f pulling xylem sap the transpiration cohesion tension mechanism
F. Pulling Xylem Sap: The Transpiration-Cohesion-Tension Mechanism

1. Water vapor in the airspaces of a leaf diffuses down its water potential gradient and exits the leaf via stomata by transpiration.

2. Transpiration produces negative pressure in the leaf, which exerts a pulling force on water in the xylem, pulling water into the leaf

3. Involves:

  • Cohesion
  • Adhesion
  • Tension (Negative Pressure)
slide17

4. Cavitation—formation of water vapor pockets in xylem that breaks the chain of water molecules and the pull is stopped

  • Once the water chain is broken the xylem vessels is no longer functional
  • Can occur during drought stress or freezing

5. Ascent of xylem sap is ultimately solar powered.

.

v control of transpiration
V. CONTROL OF TRANSPIRATION

A. Introduction

1. About 95% of water taken in is lost by transpiration through the stomata

2. Amount of water lost by a leaf depends on the number of stomata and the average size of the opening

3. Guard cells, by controlling the size of stomata, help conserve water

4. Benefits of transpiration:

a. Assists in mineral transfer from roots to shoots

b. Reduces leaf temperatures

5. If transpiration exceeds delivery of water by xylem, plant wilts.

6. Rate of transpiration is greatest on a sunny, warm, dry, and windy day

slide20

7. Stomata are more concentrated on bottom of leaf away from the sun to reduce evaporation

8. Waxy cuticle also prevents water loss

B. How Stomata Open and Close

1. Guard Cells control stomatal diameter by changing shape.

Turgid Flaccid

slide22

2. When guard cells take in water, they become turgid and the gap between cells increases.

3. When guard cells lose water, they become flaccid and the gap between cells decreases.

4. Changes in turgor pressure results primarily from the reversible uptake and loss of K+ by guard cells

  • Stomata open—guard cells accumulate K+ and gain water
  • Stomata closed—guard cells lose K+ and lose water

5. Generally, stomata are opened during the day and closed at night.

cells turgid stoma open cells flaccid stoma closed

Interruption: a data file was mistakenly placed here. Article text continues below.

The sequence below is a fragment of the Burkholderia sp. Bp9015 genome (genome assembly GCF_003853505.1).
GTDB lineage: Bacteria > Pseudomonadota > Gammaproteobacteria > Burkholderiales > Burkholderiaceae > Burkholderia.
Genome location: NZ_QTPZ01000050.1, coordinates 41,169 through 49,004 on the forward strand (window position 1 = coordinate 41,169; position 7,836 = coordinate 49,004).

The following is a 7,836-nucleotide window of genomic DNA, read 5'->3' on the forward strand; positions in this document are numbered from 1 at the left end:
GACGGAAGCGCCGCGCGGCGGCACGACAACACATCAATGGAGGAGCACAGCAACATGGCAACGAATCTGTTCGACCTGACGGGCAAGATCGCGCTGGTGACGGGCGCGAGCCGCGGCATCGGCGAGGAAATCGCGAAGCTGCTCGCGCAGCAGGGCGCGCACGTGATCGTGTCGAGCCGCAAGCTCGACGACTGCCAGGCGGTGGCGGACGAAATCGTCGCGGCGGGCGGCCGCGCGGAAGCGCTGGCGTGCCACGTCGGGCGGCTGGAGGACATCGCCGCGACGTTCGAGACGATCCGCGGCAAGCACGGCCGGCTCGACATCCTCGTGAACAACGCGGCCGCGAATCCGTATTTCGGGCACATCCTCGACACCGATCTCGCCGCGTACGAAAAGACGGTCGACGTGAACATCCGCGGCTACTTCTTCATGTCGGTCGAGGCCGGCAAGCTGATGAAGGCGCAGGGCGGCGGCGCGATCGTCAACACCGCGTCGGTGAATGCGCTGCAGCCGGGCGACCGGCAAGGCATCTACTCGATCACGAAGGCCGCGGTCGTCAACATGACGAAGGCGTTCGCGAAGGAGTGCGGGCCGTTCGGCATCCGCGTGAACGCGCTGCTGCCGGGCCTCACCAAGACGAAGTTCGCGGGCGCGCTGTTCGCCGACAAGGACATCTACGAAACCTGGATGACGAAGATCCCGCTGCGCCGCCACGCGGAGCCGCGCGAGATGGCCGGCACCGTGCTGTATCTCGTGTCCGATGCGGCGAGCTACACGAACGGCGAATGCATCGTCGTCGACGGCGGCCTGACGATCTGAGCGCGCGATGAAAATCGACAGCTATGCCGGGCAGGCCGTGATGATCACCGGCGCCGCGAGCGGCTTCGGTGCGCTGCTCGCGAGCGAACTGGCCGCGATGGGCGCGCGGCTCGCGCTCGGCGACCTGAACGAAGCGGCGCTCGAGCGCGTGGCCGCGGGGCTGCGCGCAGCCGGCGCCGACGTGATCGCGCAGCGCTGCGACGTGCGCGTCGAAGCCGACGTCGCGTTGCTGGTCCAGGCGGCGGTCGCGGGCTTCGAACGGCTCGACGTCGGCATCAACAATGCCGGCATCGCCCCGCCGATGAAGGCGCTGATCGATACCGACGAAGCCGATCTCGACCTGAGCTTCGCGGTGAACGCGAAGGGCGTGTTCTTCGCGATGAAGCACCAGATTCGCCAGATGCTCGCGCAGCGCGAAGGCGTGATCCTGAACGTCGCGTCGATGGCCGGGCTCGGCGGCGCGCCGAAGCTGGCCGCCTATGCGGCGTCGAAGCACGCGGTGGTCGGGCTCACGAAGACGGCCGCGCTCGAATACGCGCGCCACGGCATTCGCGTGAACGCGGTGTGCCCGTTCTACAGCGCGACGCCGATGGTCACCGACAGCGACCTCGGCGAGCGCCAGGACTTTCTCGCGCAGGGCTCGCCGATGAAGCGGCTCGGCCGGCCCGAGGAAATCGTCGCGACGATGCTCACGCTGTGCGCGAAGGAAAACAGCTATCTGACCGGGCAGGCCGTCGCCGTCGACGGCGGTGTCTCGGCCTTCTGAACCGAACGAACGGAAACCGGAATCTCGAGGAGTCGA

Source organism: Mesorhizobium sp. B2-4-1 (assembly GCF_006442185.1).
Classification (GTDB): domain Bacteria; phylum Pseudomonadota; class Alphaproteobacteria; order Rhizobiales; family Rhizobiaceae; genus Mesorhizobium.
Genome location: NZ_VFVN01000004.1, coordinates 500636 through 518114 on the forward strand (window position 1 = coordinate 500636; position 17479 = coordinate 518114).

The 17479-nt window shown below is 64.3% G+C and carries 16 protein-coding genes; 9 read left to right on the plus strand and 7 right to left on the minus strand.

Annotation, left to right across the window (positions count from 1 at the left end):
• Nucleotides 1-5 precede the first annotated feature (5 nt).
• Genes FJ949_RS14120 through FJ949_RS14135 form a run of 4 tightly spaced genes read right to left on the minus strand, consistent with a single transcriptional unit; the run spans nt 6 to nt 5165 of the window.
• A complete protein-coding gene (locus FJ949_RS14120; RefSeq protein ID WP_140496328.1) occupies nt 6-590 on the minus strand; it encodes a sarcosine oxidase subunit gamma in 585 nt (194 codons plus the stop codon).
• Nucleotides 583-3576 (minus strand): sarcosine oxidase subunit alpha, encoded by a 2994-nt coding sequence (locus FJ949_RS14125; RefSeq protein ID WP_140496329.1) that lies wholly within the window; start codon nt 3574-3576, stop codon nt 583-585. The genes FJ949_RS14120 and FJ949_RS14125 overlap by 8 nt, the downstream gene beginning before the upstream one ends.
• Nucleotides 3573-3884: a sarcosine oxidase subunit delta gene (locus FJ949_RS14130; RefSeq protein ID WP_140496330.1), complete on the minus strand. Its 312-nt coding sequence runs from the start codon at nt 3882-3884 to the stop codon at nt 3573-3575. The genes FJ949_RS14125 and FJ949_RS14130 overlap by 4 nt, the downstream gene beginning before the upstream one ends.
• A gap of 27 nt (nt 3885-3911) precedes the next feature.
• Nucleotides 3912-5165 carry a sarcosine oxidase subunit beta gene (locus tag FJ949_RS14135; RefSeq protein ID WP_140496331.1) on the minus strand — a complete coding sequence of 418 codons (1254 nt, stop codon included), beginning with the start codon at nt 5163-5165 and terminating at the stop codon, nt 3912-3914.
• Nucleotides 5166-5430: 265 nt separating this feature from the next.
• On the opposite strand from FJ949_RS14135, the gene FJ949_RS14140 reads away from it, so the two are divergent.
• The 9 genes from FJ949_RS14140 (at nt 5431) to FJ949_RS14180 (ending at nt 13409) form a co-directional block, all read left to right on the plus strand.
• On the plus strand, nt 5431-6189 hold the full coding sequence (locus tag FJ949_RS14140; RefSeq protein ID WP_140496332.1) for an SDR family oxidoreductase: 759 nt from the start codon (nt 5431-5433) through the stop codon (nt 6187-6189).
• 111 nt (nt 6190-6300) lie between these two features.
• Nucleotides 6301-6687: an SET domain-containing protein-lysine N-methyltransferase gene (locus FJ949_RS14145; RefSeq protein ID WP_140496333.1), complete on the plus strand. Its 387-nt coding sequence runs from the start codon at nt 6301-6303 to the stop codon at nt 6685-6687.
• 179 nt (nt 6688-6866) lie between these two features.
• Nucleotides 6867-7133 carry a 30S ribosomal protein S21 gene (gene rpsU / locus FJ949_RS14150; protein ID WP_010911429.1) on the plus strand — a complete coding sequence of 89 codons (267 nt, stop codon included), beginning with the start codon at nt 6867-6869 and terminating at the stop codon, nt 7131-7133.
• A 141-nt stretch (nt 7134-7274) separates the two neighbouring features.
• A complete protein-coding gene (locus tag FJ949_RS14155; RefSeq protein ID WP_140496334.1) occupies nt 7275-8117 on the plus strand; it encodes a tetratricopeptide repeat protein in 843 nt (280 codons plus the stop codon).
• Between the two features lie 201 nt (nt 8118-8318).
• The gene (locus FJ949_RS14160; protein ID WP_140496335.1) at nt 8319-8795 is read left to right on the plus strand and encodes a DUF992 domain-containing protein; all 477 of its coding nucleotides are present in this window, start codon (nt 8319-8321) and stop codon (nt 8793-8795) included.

Cells Turgid/Stoma Open Cells Flaccid/Stoma Closed
cells turgid stoma open cells flaccid stoma closed1
Cells Turgid/Stoma Open Cells Flaccid/Stoma Closed
slide26

6. Stoma open at dawn because:

  • Light stimulates guard cells to accumulate K+ and become turgid
  • Decrease of CO2 because of PS
  • Internal clock of guard cells (circadian rhythms—cycles that have intervals of approximately 24 hours)

7. Stoma close during daytime because of:

  • Water deficiency (environmental stress)
  • Production of abscisic acid
slide27

C. Adaptations to Reduce Transpiration

1. Xerophytes—plants adapted to arid climates

2. Modifications of xerophytes:

      • small, thick leaves
      • thick cuticle
      • store water in fleshy stems during rainy season
      • stomata concentrated on lower leaf surface
      • stomata may be located in depressions
  • CAM pathway for PS
vi transport in phloem
VI. TRANSPORT IN PHLOEM

A. Introduction

1. Translocation—transport of organic products of PS by phloem throughout the plant

-in angiosperms it involves sieve-tube members

-direction varies

2. Phloemsap—aqueous solution that is mostly sucrose

3. Sugarsource—an organ that is a net producer of sugar such as mature leaves

4. Sugarsink—an organ that is a net consumer or storer of sugar, such as a tuber or bulb

slide29

B. Movement of phloem sap

  • Phloem sap moves from source to sink
  • Direction of flow depends on location of sugar source and sugar sink which depends on the season
  • Sugar is first loaded into sieve-tube members before moving to the sink.

4. Can involve:

  • Symplastic and/or apoplastic routes
  • Transfercells—modified companion cells with structures which increase cells’ surface area and enhance transfer between apoplast and symplast
  • Active transport andcotransport
slide31

5. Sugar will diffuse from phloem to the sink.

6. Water follows by osmosis.

C. Pressure Flow (Bulk Flow) of Phloem Sap in Angiosperms

1. Phloem sap moves by bulk flow driven by positive pressure (pressure flow)

2. Higher levels of sugar at the source lowers the water potential and causes water to flow into the tube

3. Xylem recycles the water from sink to source.